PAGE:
El Centro College Officials Reflect on the Dallas Police Shooting
The majority of the police shooting occurred on El Centro College’s campus.
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Staley highly recommends that officials train staff members on handling media inquiries.
“Their first instinct might be to respond [to media questions], but it’s best to have one source handling all the media inquiries,” she explained.
Staley also stressed the importance of staying aware of any videos or photos of the incident that have been shared on social media. She noted the news media views and uses the photos, and it may affect your institution’s message.
For Hannigan, the incident just reinforced something he already knew.
“Training, training, training,” Hannigan said. “We respond to how we’re trained. Law enforcement and former military in the room know what I mean: When [stuff] hits the fan, you’re going to respond how you were trained.”
Hannigan also said providing adequate and proper equipment to officers is crucial.
In general, El Centro officials thought they could have done a better job preparing for the recovery and restoration process.
“We do all these exercises and simulations, but we don’t talk enough about what happens next,” President Adames said.
El Centro had exterior doors on two sides of the building shot out. Several windows were also shattered. The FBI held the entire building as a crime scene for ten full days after the incident, and agents had even cut out entire portions of walls as evidence.
“We had only thought about the human side [of recovery],” President Adames said. “We hadn’t thought of needing a chemical clean-up crew or everything else.”
Other lessons were mentioned in the panel’s powerpoint and are listed below:
- It can happen to ANYBODY
- Settle claims of command and communication before the tragedy
- Words sometimes don’t work, actions are more effective
- The media can be a friend and simultaneously a foe
- The informal support structures are as important as the formal ones
- Be prepared for everyone’s agenda: administrators, faculty, staff, elected officials and well-intentioned individuals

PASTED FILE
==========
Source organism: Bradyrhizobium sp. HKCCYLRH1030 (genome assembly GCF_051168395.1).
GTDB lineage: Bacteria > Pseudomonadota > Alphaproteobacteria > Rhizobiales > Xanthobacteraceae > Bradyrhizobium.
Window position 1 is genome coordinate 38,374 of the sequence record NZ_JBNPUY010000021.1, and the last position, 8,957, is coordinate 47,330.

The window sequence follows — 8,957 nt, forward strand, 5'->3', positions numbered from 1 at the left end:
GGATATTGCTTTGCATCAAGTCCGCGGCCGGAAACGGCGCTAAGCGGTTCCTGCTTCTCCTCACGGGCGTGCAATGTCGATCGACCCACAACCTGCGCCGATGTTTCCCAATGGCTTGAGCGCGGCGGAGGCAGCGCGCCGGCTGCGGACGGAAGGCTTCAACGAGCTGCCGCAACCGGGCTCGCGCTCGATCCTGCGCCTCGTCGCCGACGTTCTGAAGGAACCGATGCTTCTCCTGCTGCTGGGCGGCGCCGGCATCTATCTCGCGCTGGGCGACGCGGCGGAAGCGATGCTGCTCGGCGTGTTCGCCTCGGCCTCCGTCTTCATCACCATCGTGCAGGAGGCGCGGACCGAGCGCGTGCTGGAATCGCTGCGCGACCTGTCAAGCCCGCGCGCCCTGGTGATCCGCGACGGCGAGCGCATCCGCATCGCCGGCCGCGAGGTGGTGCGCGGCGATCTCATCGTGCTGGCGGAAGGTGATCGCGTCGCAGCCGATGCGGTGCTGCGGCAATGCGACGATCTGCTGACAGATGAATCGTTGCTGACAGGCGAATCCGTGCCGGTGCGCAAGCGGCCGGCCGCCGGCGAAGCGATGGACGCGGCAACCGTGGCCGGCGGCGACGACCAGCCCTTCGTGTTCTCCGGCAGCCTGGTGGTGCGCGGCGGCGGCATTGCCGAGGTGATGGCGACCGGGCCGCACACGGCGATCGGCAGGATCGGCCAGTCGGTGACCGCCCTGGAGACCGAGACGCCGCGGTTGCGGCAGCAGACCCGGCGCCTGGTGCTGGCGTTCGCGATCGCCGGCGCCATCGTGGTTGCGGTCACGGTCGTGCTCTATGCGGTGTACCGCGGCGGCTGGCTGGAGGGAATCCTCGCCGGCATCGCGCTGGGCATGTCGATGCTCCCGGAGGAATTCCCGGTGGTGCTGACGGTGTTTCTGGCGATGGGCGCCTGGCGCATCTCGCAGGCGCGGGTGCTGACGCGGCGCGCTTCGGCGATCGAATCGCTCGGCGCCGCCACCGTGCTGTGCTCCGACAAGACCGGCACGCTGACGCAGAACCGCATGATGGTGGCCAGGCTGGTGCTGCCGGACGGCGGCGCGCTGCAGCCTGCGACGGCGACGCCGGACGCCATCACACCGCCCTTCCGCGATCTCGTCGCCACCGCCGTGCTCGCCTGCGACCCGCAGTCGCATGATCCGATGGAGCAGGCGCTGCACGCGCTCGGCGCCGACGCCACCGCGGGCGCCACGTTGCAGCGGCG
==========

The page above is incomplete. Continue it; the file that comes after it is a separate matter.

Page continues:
- Focus on essentials, allow flexibility in non-essentials (such as relaxing academic policies and deadlines)
- Have up to date contact lists
- Have multiple contingency plans
- Need 24/7 access to your critical systems
- Information is power
- People need a sense of control
- Keep in mind the human side of the long term impact
- Recovery is a marathon not a sprint
El Centro College’s Path to Healing
When students finally returned to the building, El Centro’s entire leadership team was at each entrance to greet them. Chief Hannigan also made a point to have officers everywhere on campus that day.
Unlike other school shootings, the El Centro shooting had nothing to do with the college (The shooter was angry about recent police shootings of black men).
“Students kept asking ‘Why did this happen to us?’ so it was important to tell students ‘This wasn’t done to us, it just happened in our world.” El Centro Administrator Dr. Chemene Crawford said. “I think that message really helped with recovery.”
On July 27, the college hosted a Reflect and Renewal Ceremony, inviting members of the campus and city community, in an attempt to “close a chapter” and move on. They also launched the #ElCentroStrong campaign.
“It’s important for the rebranding to happen within the first six weeks, because we didn’t want the words ‘El Centro’ and ‘shooting’ to be put together all the time,” Staley said. “We came up with #ElCentroStrong bookmarks, t-shirts, everything you could imagine, and the community response was amazing. The students took it as a sense of pride and promoted that message.”
Members of the El Centro community grew closer through the recovery process, and a video was made to exemplify the meaning of El Centro Strong (included below).
Now, nearly a year after the tragedy, members of the panel still describe El Centro as one big family, and that bond shows no sign of disappearing.
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